A Columbia biotech company has announced plans to commercialize its products around the globe. EternoGen, LLC. develops collagen-based products for minimally invasive surgical procedures. KBIA’s Ben Wilson has more on the company’s expansion.
The Columbia City Council recently voted in favor of purchasing 16 natural gas-powered vehicles along with building a natural gas fueling station in northeast Columbia. KBIA’s Rickelle Pimentel tells us why some community members aren’t as excited about this decision.
Our neighboring city of Independence, Mo., is going green with its lighting over the few years.
At the 81st annual meeting of the U.S. Conference of Mayors in Las Vegas last past weekend, Independence announced its plans to partner with Philips Lighting on an energy and maintenance saving project.
Crop insurance is a big part of the farm bill debate in Washington this year. The Senate recently passed a bill that would expand the heavily subsidized program. And now the House is zeroing in on the issue. Several amendments to the farm bill pending in the House would curb how much the government provides to cut the cost farmers pay for crop insurance. But, premiums aren’t the only part of the system supported by tax payers. Crop insurance companies also enjoy lots of government largess. Harvest Public Media’s Frank Morris reports.
Drought conditions in much of the country have eased, but the Great Plains region is still in rough shape. Last year’s dryness pushed the nation’s cattle herd to its lowest numbers since the 1950s. Dry conditions this summer could cause the herd to dwindle even further. As Harvest Public Media's Luke Runyon reports from Colorado, that means beef prices are on the rise this summer just in time for grilling season.
On this week's Business Beat: 47 million Americans are enrolled in the SNAP program, or food stamps, including nearly 16 percent of Missourians. SNAP is the biggest spending item in the farm bill. And the program has a big bulls eye on it as Congress debates new legislation. As Grant Gerlock reports for Harvest Public Media, the economic considerations go beyond who receives SNAP benefits to how and where the money is spent.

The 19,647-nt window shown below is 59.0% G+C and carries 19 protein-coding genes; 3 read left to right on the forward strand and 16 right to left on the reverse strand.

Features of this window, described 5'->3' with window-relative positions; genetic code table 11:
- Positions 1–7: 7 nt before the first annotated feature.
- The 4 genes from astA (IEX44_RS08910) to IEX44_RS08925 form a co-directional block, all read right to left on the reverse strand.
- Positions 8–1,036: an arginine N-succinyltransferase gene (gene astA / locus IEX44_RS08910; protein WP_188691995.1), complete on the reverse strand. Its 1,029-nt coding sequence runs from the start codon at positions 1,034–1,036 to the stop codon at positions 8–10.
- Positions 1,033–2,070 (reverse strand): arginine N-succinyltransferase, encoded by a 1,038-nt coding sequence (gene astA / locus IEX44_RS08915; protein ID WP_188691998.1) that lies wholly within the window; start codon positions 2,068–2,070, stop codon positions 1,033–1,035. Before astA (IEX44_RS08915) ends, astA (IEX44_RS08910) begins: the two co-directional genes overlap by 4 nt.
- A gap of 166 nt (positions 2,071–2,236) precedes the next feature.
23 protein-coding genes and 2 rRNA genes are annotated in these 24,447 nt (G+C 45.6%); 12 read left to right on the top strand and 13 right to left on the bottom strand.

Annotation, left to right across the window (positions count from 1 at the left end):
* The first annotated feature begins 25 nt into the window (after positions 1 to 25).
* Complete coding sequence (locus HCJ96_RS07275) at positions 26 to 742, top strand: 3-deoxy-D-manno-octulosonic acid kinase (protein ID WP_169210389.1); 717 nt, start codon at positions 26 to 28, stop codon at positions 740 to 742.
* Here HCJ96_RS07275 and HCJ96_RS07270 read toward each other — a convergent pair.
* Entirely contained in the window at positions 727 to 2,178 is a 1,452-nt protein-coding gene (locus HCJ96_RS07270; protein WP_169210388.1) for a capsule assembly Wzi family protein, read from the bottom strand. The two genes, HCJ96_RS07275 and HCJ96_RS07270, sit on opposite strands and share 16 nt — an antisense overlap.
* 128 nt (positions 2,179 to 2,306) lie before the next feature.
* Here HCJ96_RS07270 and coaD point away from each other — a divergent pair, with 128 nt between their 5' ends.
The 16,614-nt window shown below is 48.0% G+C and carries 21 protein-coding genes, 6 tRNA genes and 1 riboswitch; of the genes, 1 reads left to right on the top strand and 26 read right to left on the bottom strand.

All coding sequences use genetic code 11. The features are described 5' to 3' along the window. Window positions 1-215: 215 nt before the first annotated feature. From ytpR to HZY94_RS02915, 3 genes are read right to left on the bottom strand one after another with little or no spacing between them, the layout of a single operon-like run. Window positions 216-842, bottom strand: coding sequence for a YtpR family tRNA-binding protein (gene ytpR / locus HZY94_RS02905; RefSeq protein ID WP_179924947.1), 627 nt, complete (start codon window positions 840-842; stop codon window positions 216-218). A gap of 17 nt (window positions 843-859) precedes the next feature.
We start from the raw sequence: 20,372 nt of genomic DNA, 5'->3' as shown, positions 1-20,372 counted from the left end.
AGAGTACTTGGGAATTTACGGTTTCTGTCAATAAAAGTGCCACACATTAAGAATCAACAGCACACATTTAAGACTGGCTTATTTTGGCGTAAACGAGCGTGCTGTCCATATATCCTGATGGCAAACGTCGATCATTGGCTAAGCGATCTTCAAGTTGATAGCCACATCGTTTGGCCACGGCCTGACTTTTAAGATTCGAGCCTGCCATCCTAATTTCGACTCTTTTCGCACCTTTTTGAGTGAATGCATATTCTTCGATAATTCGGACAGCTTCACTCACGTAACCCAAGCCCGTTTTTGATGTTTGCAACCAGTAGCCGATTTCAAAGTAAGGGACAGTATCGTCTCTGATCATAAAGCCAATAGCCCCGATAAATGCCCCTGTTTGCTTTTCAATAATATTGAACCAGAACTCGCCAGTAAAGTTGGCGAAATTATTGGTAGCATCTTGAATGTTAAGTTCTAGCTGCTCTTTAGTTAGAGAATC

Dozens of Ste. Genevieve County residents met last night (Tuesday) with the company applying to open up a sand mine in their neighborhood. Locals fired questions at Mark Rust, owner of Summit Proppants, for four hours about health concerns, traffic safety and property values.
With a new farm bill, farmers may have access to fewer dollars for conservation. For 27 years, the popular Conservation Reserve Program has transformed small parcels of land, contributing to cleaner water, more habitat for migrating birds and less soil erosion. But as Harvest Public Media’s Amy Mayer reports from Iowa, the program has been enrolling fewer acres in recent years and it’s not just budget cuts that could make it smaller still.
Coming up we’ll hear about the new grocery store opening up show in downtown Columbia. But first, more than 20 years after being listed as an endangered species, the pallid sturgeon is just treading water in the Missouri River. Manmade channels, impounds and dams, commercial fishing and environmental contaminants all had been fingered in the demise of the species.
Photo 3: Members of the communities surrounding Fort Leonard Wood gathered Tuesday to discuss the U.S. Army proposal to remove troops from the fort. Under the proposal, the fort could lose as many of 4,000 of its troops.Edit | Remove